Astronauts to Test Shuttle Heat Shield Fix in Spacewalk

Astronauts to Test Shuttle Heat Shield Fix in Spacewalk
Endeavour shuttle astronaut Mike Foreman gives a thumbs up before a spacewalk during the March 2008 STS-123 mission to the International Space Station as station commander Peggy Whitson assists him. (Image credit: NASA.)

HOUSTON — Two astronauts will float outside the International Space Station (ISS) Thursday armed with a space age caulk gun and its goo-like ammo to test their effectiveness in shuttle heat shield repairs.

Spacewalkers Robert Behnken and Mike Foreman will begin their orbital work at 6:28 p.m. EDT (2228 GMT) to demonstrate a technique for fixing dinged shuttle heat shield tiles.

"While we've been able to test this material on the ground, we have not been able to test it both in weightless and the vacuum of space at the same time," Foreman said from orbit late Wednesday during a series of televised interviews. "We'd like to know how well we'd be able to use it in case we ever need it for tile repair."

Foreman and Behnken will devote the bulk of their planned 6 1/2-hour spacewalk to testing the shuttle repair tool, known to NASA as the Tile Repair Ablator Dispenser (TRAD), and its gooey filler material.

NASA developed the device and tile filler after the tragic 2003 loss of the shuttle Columbia and its seven-astronaut crew. That shuttle was destroyed during atmospheric reentry due to a hole in its left wing-mounted heat shield.

"It's kind of like a big, fancy caulk gun," said Mike Moses, NASA's lead shuttle flight director for Endeavour's flight, adding that the device mixes two different materials into a thick, sticky — but heat-resistant — paste that hardens as it cures. "Toothpaste is really the best way I'd describe it."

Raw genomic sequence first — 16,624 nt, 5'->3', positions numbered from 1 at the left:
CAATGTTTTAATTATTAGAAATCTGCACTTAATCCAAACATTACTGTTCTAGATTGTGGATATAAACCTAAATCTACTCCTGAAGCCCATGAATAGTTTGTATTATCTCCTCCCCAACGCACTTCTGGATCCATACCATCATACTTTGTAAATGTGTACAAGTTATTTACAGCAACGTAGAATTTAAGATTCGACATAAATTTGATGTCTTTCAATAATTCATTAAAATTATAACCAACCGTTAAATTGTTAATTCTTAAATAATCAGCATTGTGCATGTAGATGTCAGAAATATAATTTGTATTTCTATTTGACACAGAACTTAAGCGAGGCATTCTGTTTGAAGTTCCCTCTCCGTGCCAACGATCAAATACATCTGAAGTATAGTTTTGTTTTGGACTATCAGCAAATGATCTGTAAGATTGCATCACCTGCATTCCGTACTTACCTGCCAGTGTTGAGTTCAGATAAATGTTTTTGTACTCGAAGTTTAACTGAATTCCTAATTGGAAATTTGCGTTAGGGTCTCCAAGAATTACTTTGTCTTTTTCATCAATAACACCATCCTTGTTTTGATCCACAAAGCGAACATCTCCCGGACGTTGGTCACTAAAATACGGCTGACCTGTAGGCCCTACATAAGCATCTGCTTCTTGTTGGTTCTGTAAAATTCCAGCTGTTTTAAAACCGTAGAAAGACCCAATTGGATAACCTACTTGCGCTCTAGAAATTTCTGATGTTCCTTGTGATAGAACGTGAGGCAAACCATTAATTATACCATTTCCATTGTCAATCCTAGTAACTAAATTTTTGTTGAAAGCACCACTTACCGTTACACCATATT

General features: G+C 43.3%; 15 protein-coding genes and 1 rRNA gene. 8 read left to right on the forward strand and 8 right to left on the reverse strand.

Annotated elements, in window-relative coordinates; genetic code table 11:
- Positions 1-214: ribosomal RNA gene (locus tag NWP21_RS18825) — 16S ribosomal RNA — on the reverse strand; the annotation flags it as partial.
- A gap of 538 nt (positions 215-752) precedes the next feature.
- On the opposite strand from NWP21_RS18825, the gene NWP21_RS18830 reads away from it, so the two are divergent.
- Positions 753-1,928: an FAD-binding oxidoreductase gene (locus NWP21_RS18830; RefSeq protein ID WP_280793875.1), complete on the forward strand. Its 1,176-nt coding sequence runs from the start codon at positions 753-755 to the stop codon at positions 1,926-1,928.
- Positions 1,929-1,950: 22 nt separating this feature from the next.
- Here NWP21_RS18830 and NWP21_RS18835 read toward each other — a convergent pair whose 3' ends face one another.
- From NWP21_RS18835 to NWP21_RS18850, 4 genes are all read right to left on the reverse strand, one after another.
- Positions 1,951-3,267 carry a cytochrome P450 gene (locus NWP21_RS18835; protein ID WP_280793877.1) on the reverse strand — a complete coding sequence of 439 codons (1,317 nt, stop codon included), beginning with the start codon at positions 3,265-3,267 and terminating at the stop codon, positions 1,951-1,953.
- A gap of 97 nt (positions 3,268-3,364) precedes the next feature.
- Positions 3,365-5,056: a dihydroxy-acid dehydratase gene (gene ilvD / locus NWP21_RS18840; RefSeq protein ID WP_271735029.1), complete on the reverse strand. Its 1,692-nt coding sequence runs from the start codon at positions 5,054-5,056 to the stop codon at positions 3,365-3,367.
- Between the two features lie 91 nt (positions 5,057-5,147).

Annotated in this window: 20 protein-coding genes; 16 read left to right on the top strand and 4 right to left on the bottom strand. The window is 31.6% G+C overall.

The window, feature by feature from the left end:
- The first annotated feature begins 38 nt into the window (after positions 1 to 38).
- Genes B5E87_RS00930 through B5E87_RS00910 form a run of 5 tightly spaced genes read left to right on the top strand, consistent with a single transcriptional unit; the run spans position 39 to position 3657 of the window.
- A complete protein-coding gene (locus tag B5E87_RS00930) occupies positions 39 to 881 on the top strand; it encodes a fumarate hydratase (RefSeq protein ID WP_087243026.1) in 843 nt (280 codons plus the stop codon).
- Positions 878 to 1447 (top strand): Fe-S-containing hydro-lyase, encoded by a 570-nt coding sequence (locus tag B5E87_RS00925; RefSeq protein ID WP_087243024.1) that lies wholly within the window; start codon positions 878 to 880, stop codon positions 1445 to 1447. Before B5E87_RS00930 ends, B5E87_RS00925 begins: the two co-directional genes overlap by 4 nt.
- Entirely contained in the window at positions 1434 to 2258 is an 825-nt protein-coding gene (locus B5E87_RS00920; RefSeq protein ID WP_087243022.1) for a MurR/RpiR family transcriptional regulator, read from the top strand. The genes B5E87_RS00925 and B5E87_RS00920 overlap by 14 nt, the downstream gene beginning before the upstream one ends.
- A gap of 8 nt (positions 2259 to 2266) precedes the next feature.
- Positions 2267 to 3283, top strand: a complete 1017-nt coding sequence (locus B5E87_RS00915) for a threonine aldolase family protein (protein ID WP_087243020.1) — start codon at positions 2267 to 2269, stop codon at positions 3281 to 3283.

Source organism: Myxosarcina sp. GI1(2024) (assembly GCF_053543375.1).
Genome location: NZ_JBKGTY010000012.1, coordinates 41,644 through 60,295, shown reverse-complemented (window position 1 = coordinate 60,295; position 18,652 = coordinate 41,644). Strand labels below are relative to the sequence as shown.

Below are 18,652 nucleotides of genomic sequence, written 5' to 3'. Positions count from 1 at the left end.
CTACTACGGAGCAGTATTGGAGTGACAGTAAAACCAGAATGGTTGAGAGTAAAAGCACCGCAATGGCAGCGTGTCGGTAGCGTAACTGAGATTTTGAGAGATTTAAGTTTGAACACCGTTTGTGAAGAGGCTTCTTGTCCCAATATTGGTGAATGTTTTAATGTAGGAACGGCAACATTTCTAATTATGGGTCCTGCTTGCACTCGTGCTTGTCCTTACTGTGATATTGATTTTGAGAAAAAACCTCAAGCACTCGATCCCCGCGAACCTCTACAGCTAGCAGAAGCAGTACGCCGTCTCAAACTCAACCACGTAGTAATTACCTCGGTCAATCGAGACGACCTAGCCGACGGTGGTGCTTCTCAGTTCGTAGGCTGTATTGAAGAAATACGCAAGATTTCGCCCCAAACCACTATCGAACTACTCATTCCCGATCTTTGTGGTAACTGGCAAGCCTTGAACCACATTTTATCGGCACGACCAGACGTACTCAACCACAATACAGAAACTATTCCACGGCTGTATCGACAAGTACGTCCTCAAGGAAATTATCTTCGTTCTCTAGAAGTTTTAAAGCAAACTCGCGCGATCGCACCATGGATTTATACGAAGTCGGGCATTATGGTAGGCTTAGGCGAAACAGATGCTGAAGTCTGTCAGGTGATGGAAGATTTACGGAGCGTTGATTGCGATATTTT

About the size of a small, round vacuum cleaner, the TRAD device contains two materials that combine into an ablative filler inside the gun-like applicator as an astronaut squeezes it into a dinged, gouged or otherwise damaged shuttle tile.

The cylindrical container fits under a spacewalking astronaut's life support and emergency rocket pack. It is much slimmer than an earlier incarnation, which was mounted onto an extra backpack and tended to induce bubbles into the heat shield repair goo, Moses said.

During today's test, Foreman will squeeze the material intentionally damaged sample tiles, some of which mimic actual damage sustained by Endeavour on its last flight in August 2007. The samples will be returned to Earth in the shuttle's payload bay for analysis.

NASA engineers hope the test will help them better understand how the material cures under real space conditions, and whether bubbles could cause an effect like that of rising bread, where the ablative filler swells above the rim of a damage site and generates hotter temperatures downstream.

"That's probably worse than the hole itself," Moses said in a briefing here at the Johnson Space Center, adding that engineers are confident the goo, itself, will perform as designed. "This test is more to refine our technique of applying it."